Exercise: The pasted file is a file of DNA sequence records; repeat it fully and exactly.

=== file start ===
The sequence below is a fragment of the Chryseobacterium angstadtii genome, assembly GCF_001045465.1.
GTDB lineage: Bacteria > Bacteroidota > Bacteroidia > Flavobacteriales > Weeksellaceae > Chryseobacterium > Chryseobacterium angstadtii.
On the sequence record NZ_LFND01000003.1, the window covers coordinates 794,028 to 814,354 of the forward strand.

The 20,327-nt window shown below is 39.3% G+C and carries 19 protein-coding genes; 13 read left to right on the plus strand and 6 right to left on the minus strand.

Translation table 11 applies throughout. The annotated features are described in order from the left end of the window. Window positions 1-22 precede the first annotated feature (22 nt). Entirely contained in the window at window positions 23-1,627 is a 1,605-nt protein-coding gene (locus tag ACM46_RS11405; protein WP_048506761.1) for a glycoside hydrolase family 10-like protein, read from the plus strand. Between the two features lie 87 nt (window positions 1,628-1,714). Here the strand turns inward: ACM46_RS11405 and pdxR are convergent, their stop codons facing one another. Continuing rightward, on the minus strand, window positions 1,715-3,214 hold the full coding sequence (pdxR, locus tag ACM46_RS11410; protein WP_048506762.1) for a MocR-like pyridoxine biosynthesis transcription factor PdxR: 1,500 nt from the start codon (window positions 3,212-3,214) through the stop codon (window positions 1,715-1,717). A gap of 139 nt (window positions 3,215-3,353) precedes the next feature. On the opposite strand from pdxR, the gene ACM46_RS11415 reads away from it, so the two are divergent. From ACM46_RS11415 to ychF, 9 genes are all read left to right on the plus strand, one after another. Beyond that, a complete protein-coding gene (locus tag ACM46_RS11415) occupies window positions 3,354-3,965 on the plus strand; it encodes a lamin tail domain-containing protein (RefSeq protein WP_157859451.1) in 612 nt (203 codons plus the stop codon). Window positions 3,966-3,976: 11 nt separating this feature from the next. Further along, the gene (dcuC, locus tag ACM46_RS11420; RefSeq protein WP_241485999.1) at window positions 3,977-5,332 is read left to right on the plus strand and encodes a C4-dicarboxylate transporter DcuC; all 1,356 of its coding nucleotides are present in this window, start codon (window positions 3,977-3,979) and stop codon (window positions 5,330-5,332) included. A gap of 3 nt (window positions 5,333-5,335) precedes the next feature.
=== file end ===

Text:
The sequence below is a fragment of the Chryseobacterium angstadtii genome, assembly GCF_001045465.1.
GTDB lineage: Bacteria > Bacteroidota > Bacteroidia > Flavobacteriales > Weeksellaceae > Chryseobacterium > Chryseobacterium angstadtii.
On the sequence record NZ_LFND01000003.1, the window covers coordinates 794,028 to 814,354 of the forward strand.

The 20,327-nt window shown below is 39.3% G+C and carries 19 protein-coding genes; 13 read left to right on the plus strand and 6 right to left on the minus strand.

Translation table 11 applies throughout. The annotated features are described in order from the left end of the window. Window positions 1-22 precede the first annotated feature (22 nt). Entirely contained in the window at window positions 23-1,627 is a 1,605-nt protein-coding gene (locus tag ACM46_RS11405; protein WP_048506761.1) for a glycoside hydrolase family 10-like protein, read from the plus strand. Between the two features lie 87 nt (window positions 1,628-1,714). Here the strand turns inward: ACM46_RS11405 and pdxR are convergent, their stop codons facing one another. Continuing rightward, on the minus strand, window positions 1,715-3,214 hold the full coding sequence (pdxR, locus tag ACM46_RS11410; protein WP_048506762.1) for a MocR-like pyridoxine biosynthesis transcription factor PdxR: 1,500 nt from the start codon (window positions 3,212-3,214) through the stop codon (window positions 1,715-1,717). A gap of 139 nt (window positions 3,215-3,353) precedes the next feature. On the opposite strand from pdxR, the gene ACM46_RS11415 reads away from it, so the two are divergent. From ACM46_RS11415 to ychF, 9 genes are all read left to right on the plus strand, one after another. Beyond that, a complete protein-coding gene (locus tag ACM46_RS11415) occupies window positions 3,354-3,965 on the plus strand; it encodes a lamin tail domain-containing protein (RefSeq protein WP_157859451.1) in 612 nt (203 codons plus the stop codon). Window positions 3,966-3,976: 11 nt separating this feature from the next. Further along, the gene (dcuC, locus tag ACM46_RS11420; RefSeq protein WP_241485999.1) at window positions 3,977-5,332 is read left to right on the plus strand and encodes a C4-dicarboxylate transporter DcuC; all 1,356 of its coding nucleotides are present in this window, start codon (window positions 3,977-3,979) and stop codon (window positions 5,330-5,332) included. A gap of 3 nt (window positions 5,333-5,335) precedes the next feature.